Or you might have just finished your education and be questioning what it was all about. Were you genuinely stimulated by what you learned or did you just spend the last 15 years doing what was expected of you? And what if your life now continues in a similar vein?
If any of the above has, or does apply, then I’m writing this for you. And despite the bleak beginning, the message is positive.
I want you to know that your life CAN turn around. I want you to finish reading this and realise that you can truly do anything.
You can’t get those days back. They’re gone. No matter how much you rue a missed opportunity, wish that things could have been different or think about the past, you can’t go back. In fact, partaking in this kind of thinking will only deny you the opportunity to live NOW.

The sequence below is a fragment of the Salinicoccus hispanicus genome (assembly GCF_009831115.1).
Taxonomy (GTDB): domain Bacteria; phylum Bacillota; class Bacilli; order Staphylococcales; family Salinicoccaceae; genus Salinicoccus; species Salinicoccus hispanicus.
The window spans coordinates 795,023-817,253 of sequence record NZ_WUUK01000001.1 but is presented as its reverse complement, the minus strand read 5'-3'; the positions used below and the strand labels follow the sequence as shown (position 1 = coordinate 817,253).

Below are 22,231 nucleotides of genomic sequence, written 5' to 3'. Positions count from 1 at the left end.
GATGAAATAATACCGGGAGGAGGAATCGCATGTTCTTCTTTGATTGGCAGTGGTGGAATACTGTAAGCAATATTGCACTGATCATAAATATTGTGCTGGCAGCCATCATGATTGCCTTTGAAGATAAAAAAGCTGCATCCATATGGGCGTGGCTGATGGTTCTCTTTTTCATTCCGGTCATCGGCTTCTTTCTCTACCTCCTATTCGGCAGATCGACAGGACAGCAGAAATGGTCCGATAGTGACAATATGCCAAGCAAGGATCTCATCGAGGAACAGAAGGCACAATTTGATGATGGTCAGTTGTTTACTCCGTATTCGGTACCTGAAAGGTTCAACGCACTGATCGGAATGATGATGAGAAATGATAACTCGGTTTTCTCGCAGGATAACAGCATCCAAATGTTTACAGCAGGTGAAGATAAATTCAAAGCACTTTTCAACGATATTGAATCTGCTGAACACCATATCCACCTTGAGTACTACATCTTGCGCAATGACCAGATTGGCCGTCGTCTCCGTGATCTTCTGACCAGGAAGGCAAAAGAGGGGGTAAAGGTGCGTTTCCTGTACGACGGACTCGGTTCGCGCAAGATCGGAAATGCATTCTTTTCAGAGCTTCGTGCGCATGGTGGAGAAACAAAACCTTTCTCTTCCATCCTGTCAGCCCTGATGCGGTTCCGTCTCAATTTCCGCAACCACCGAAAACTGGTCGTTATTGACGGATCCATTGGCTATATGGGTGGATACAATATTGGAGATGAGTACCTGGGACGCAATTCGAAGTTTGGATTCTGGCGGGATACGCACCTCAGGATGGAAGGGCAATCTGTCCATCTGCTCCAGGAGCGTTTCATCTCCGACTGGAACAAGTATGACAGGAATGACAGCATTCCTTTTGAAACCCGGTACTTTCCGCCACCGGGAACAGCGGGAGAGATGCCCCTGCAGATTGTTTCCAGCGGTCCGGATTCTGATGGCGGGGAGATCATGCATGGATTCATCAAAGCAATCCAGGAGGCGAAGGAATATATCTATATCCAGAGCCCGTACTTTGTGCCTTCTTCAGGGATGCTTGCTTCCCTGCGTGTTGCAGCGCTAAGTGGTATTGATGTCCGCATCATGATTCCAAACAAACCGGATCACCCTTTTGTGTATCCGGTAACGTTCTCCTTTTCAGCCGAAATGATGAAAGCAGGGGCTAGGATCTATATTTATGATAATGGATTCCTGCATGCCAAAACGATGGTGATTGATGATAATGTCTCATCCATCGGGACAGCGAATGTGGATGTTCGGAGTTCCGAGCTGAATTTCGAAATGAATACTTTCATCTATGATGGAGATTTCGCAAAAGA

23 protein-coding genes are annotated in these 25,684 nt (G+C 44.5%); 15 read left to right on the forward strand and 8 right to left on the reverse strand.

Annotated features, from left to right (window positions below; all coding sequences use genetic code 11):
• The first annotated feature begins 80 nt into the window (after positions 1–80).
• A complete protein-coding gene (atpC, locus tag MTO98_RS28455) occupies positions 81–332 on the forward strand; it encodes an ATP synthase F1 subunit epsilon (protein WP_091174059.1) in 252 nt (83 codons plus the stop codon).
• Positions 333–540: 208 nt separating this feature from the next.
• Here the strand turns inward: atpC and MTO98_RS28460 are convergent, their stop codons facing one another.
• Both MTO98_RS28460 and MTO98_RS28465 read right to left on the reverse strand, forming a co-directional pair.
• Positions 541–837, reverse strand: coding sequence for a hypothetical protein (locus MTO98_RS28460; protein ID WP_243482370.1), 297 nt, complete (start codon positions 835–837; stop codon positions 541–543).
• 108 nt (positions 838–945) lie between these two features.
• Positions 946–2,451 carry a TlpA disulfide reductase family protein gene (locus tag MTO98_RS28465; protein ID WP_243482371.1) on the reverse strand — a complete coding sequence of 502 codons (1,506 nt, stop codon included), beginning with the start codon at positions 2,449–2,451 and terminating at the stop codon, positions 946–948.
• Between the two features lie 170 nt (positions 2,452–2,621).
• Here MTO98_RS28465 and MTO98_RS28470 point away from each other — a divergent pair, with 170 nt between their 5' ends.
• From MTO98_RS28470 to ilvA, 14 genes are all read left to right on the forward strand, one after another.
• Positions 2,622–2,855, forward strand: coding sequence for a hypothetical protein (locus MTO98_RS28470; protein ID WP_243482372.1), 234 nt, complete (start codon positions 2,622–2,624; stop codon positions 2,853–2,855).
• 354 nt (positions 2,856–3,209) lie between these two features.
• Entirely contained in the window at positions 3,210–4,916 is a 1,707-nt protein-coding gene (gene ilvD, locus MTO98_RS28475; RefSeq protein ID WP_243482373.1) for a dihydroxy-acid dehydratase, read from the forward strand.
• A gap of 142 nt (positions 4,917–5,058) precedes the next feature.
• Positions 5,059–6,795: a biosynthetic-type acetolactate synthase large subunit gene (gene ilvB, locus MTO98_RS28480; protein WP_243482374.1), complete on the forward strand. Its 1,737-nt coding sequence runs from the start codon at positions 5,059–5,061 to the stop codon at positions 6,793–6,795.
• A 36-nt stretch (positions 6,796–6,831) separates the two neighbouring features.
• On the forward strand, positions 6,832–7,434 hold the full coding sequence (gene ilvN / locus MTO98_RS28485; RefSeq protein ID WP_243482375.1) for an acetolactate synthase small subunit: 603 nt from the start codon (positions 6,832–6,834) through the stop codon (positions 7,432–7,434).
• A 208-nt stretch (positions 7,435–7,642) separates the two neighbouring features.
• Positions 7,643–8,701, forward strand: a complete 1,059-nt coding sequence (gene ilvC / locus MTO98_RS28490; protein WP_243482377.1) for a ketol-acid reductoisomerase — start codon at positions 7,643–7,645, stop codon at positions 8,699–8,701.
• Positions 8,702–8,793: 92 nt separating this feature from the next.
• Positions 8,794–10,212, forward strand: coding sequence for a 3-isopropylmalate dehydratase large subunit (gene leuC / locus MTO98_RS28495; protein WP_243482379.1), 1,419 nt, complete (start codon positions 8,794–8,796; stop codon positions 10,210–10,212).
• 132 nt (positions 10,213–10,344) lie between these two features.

I know it’s hard. Those lost years may seem unfair or even an injustice. After all, you were younger then and lacked experience and knowledge. You’re not a bad person; you just didn’t know what you were getting yourself into.
Of course, this is true and because it’s true, it makes it all the more difficult to move on. This is why you need a substitute thought.
Instead of racking your brains over what might have been, you need to use this pain as a reminder to channel all of your focus on getting the absolute most out of life, right now.
It’s the only way I’ve come to terms with wasting so many years of my life. Whenever a regretful thought or disappointed memory occurs I tell myself, “that’s why I MUST make the most of my life TODAY.”
No more watching TV or browsing the internet when it’s time to work on my dream.
No more giving into doubt and fear when making important decisions and thinking about future life choices.
No more repeating mistakes from the past that hold me back.
The pain of the past reminds you of the preciousness of today.
Ok, I hear you Joe, but you’re just talking about getting over a bit of teenage angst and a pretty dull early adulthood. What about the people who’ve had truly devastating life experiences?